"I remember at some point choosing to use slide because it could be so expressive, squeezing up to notes and drawing them out with vibrato. I've always listened to horn players as well as guitarists, and in many ways I was trying to imitate the tone and phrasing of a saxophone. I was also fascinated by the potential to play independent lines on the guitar, maybe incorporating walking bass lines into an arrangement, or adding inner voices leading the ear through chord resolutions, while still playing the melody above. Eventually these two aspects came together ..."

While Paul's musical ability is impressive, he does not like to turn performances into a showcase for special tricks.

"I have some techniques I haven't seen anybody else use," he says, "but they have to be integrated within the music or else it doesn't communicate to anyone but a guitar buff. The guitar playing has to be supporting the song, and the vocals are the most important part of communicating with an audience."

In performing 'covers' he tries not to do 'carbon-copies' or 'museum-pieces', but rather aims to put across the spirit of the original, staying true to the words, melody, etc whilst adapting the song to suit his own voice and guitar style.

"I once read an interview with a famous guitarist, I forget who, saying he'd been influenced by every single guitar player he'd ever seen. I think that's true for myself, and I'd also have to add some jazz horn players, because when I started playing the guitar one ear was tuned to Hendrix and Clapton, while the other was listening to Parker and Gillespie."

"As far as direct influences that can be traced in my playing, for bottleneck style I certainly owe a debt to Ry Cooder and Elmore James, as well as Duane Allman and Lowell George on electric and pre-war acoustic players like Son House, Charlie Patton and Casey Bill Weldon. I also absorbed a lot from the semi-electric solo styles of Lightnin' Hopkins and John Lee Hooker, and artists like Fats Domino, Slim Harpo, Chuck Berry and Jimmy Reed; I particularly liked their sense for melody and lyrics. Over the years I've listened to a lot of jazz musicians, and I still get a buzz hearing Charlie Parker, Miles Davis, and John Coltrane, and keep coming back to recordings by Kenny Burrell, Wes Montgomery, and Django."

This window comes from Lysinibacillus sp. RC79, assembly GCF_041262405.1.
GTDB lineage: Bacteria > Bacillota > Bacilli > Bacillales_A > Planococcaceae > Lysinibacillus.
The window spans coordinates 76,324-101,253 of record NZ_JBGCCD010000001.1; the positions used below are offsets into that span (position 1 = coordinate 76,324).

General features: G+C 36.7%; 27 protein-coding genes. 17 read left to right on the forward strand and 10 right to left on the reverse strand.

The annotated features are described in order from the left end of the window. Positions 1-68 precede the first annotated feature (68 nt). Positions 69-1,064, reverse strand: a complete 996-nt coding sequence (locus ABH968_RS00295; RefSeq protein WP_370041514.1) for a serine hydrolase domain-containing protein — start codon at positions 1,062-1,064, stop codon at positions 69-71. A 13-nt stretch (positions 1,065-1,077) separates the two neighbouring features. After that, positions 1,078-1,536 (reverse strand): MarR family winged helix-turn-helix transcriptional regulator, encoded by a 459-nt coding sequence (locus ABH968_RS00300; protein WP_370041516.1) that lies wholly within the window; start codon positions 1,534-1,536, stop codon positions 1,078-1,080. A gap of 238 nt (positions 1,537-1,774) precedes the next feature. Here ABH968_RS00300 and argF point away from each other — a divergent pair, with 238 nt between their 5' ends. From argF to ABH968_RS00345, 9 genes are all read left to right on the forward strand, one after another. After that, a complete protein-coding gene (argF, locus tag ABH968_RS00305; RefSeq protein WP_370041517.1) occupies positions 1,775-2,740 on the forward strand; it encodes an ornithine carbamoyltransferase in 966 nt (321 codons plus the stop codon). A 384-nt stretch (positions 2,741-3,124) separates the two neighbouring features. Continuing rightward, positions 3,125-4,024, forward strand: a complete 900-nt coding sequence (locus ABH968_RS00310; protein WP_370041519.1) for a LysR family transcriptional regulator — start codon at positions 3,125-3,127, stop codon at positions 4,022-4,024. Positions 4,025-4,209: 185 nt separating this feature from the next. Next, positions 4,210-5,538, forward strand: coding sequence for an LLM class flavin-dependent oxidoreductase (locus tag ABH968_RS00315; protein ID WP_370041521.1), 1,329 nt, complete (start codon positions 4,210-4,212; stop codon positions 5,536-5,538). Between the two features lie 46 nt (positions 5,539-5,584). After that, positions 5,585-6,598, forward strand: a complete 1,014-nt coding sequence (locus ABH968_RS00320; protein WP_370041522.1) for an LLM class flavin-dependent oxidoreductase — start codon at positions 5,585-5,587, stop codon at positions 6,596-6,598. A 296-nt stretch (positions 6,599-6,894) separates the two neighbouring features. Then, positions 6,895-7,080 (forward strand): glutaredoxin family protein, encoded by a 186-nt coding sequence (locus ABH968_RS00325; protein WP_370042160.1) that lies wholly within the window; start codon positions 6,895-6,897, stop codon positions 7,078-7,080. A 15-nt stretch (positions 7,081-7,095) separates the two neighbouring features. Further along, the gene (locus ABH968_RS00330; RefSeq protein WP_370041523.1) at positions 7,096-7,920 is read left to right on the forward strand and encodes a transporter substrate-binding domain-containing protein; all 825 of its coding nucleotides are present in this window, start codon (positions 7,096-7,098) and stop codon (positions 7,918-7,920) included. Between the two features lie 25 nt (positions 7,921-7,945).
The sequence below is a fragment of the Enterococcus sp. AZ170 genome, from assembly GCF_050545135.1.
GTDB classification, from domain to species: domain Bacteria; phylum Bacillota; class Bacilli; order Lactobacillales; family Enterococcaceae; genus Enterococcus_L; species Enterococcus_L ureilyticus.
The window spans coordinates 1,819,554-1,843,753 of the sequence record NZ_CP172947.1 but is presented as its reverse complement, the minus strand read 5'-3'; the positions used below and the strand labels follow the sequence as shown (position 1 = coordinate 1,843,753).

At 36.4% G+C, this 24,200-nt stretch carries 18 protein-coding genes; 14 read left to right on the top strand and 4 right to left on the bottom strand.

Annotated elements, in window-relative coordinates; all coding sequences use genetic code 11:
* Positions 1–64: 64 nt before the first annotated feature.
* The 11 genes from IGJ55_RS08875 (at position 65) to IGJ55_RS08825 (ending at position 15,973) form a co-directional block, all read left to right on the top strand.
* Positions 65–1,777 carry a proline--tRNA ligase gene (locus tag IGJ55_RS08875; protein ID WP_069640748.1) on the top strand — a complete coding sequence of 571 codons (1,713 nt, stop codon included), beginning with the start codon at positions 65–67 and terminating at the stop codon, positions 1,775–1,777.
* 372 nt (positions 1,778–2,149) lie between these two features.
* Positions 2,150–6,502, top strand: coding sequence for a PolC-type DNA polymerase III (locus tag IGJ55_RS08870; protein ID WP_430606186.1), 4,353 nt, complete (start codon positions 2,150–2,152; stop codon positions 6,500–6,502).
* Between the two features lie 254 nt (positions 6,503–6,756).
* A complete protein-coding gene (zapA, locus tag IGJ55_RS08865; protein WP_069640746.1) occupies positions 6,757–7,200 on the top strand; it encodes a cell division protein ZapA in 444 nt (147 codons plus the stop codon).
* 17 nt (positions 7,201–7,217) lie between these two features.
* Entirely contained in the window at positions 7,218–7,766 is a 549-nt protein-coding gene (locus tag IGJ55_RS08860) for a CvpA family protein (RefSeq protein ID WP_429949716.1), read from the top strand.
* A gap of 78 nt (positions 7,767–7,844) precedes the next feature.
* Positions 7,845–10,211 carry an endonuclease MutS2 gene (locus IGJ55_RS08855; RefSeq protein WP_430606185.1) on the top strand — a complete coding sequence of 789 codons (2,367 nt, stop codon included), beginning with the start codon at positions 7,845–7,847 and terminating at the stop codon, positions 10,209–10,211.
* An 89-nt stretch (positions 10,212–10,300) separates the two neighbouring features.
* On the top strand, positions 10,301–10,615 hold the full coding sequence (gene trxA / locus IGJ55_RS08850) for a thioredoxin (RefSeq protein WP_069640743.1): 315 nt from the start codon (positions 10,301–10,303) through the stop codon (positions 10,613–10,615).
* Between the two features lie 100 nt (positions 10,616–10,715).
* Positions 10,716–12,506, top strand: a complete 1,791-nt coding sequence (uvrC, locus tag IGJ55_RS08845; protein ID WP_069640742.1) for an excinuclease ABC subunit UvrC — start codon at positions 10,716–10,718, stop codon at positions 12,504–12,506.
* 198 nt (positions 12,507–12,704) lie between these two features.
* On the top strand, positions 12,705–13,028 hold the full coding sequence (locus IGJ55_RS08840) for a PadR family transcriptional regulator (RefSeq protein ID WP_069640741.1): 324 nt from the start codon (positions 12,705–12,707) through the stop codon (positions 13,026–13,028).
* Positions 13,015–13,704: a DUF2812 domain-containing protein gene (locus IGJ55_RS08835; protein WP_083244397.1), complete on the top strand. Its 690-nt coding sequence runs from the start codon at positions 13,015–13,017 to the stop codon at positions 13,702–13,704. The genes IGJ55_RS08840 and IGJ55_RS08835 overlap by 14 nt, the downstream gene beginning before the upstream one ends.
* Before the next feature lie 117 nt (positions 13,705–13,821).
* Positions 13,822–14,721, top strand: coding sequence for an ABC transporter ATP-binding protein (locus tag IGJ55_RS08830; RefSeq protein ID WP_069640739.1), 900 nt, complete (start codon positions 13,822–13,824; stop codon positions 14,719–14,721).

"I consider live performance vitally important, for me that's the most satisfying part of being a musician."

Paul Judge Mini-Biography

* Released two CD albums, 'Love and Hard Work' (2002) and 'Person to Person' (1998).

* Acclaimed solo and band performances at major Blues Festivals over recent years including Burnley, Colne and Gloucester.

* Member of teaching faculty for the prestigious International Guitar Foundation (IGF), course tutor and performer at their annual International Guitar Festival in Bath, and for their Guitar Circus (2001 to 2004).

* Guitarist magazine's slide guitar techniques columnist from 1999 - 2001.

* Played with : Steve Phillips, Eugene 'Hideaway' Bridges, Matt Smith, Steve Fairclough, Johnny Mars, Sam Payne and supported Paul Jones, Dave Kelly, Geoff Achison, Catfish Keith, Michael Roach, Big Boy Henry, Geno Washington, John Idan Band, Gregg Wright, Aynsley Lister and others.

* Acoustic Guitarist of the Year Finalist (1997).

* Partnered Bob Greenwood in the Rhythm Rascals, performing at major festivals in the UK and Europe.

* Led highly successful zydeco/blues band The Lizards for 7 years; toured extensively and released two albums - 'Cajun Blues' and 'The Promised Land'.